What defines a “well attended” show? Again, research what the act is drawing while on tour. Make sure your offer spells out your break-even dollar amount so the “house” is protected before you get into the split point. And be careful here. If the ticket sales get too close to the break even point the promoter may even buy the tickets to get to that level, which will mean more cash for them. Make sure the artist comps are spread out all over the house so if their “guests” do not come there are not big holes in the audience. Be clear on media access both for photographers and press admissions. Get your promo materials up front and make sure that you meet any approvals for ads, website and other social media activities. Settle the show with a smile on your face.

What is a good profit for all parties? It depends on what you are looking for. Know in advance that every tour has expectations for EVERY stop they play. A good night for you may be break-even for them, and remember you are delivering a show to your community, making concession income, a percentage of merchandise sales, and making a fan’s entire month, or year by having their favorite act on your stage.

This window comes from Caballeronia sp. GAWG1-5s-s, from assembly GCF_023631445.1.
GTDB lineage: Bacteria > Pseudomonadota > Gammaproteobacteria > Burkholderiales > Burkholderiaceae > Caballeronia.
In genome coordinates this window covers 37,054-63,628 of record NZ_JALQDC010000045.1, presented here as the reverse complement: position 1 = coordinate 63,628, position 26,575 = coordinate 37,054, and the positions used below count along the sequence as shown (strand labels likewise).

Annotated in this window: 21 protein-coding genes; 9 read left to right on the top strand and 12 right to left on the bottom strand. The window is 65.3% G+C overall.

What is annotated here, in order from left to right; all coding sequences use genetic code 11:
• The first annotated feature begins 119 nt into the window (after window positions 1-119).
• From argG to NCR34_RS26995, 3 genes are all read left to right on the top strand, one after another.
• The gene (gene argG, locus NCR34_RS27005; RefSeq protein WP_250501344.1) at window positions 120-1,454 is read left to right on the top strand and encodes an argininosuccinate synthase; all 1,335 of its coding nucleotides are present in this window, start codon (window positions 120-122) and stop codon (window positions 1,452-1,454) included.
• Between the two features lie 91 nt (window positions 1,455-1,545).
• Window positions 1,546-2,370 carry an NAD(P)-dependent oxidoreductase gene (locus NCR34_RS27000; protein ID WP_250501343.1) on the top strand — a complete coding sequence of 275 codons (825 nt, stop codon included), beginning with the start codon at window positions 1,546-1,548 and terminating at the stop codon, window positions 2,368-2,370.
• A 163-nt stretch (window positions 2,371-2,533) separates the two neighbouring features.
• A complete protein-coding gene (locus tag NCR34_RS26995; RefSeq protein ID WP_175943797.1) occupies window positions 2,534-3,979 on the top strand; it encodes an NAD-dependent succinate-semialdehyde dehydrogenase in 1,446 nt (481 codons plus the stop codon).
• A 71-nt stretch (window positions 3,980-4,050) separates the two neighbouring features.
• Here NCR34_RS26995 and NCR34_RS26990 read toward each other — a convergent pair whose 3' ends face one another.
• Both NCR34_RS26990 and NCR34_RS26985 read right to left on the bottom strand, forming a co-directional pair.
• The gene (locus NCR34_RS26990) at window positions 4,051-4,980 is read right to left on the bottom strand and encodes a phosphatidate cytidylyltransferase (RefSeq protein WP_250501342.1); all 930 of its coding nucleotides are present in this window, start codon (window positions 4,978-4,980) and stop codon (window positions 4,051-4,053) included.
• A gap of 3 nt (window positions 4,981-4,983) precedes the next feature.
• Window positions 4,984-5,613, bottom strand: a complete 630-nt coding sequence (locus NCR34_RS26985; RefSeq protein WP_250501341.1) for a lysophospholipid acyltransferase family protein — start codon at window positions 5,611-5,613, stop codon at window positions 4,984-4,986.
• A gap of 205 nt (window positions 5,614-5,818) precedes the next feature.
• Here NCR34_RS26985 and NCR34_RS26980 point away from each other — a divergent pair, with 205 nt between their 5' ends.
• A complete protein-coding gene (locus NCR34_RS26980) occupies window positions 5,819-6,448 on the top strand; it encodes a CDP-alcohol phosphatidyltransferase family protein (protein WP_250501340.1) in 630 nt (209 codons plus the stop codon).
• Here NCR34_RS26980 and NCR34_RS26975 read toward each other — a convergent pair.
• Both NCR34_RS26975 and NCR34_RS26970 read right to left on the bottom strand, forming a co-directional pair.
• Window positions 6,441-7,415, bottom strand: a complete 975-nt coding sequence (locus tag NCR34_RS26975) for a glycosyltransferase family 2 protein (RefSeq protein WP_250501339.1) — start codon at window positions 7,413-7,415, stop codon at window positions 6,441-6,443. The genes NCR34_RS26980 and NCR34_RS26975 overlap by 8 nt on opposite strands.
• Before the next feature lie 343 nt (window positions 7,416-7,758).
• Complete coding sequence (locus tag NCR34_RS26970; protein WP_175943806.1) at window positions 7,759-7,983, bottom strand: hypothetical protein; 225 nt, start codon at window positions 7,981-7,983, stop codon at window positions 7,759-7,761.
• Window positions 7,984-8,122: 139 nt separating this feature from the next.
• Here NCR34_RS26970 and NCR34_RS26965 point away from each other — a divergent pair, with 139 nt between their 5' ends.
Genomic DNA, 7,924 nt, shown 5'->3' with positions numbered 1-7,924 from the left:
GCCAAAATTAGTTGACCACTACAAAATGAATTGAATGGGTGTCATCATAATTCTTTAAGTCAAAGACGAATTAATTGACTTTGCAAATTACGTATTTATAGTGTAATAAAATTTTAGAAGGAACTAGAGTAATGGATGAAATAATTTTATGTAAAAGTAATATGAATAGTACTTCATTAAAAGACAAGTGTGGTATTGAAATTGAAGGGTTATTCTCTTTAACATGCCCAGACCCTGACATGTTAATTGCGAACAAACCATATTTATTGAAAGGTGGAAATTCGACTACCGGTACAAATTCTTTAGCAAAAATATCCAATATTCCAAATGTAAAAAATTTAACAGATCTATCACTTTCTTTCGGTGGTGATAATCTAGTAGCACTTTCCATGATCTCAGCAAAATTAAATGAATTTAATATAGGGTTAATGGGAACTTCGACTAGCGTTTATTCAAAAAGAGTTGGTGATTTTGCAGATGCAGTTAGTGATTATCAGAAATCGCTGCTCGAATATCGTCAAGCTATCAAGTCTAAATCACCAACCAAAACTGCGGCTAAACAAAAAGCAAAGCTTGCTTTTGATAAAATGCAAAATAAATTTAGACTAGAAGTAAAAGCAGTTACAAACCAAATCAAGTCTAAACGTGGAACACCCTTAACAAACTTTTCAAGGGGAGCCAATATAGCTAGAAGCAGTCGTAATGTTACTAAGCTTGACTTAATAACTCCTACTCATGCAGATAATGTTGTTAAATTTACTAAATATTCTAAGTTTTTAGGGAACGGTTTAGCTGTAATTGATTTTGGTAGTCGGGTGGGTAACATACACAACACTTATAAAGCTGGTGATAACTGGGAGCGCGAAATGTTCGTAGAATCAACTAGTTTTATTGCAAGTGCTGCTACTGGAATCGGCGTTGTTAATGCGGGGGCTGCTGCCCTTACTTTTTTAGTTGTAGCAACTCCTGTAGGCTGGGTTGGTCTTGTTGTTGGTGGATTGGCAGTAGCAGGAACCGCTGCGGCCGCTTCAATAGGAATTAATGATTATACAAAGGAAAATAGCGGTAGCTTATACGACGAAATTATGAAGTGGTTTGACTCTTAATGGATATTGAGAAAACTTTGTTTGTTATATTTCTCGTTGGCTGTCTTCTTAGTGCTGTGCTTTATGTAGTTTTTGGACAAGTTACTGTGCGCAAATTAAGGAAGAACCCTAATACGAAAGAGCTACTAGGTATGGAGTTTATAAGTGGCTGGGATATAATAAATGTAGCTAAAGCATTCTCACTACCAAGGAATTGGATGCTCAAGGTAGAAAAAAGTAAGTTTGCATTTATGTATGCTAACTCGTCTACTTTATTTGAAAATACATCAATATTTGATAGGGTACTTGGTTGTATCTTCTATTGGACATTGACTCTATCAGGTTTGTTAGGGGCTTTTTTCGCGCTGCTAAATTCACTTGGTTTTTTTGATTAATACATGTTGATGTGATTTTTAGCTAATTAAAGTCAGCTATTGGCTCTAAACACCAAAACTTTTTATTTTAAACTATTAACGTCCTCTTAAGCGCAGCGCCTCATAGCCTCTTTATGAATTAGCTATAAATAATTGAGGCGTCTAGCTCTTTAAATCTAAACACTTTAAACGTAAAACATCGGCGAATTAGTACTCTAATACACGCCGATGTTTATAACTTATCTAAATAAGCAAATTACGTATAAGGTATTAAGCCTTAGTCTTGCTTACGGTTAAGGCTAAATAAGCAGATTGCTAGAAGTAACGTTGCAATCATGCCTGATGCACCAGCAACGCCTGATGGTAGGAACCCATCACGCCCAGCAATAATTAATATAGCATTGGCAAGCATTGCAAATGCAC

Look at relationships with promoters who use your facility as relationships with family members. You may not always agree with every decision they make, but together you can create special events that will enhance your brand, make a few dollars and keep your house full with diverse acts, without too much risk if you are careful.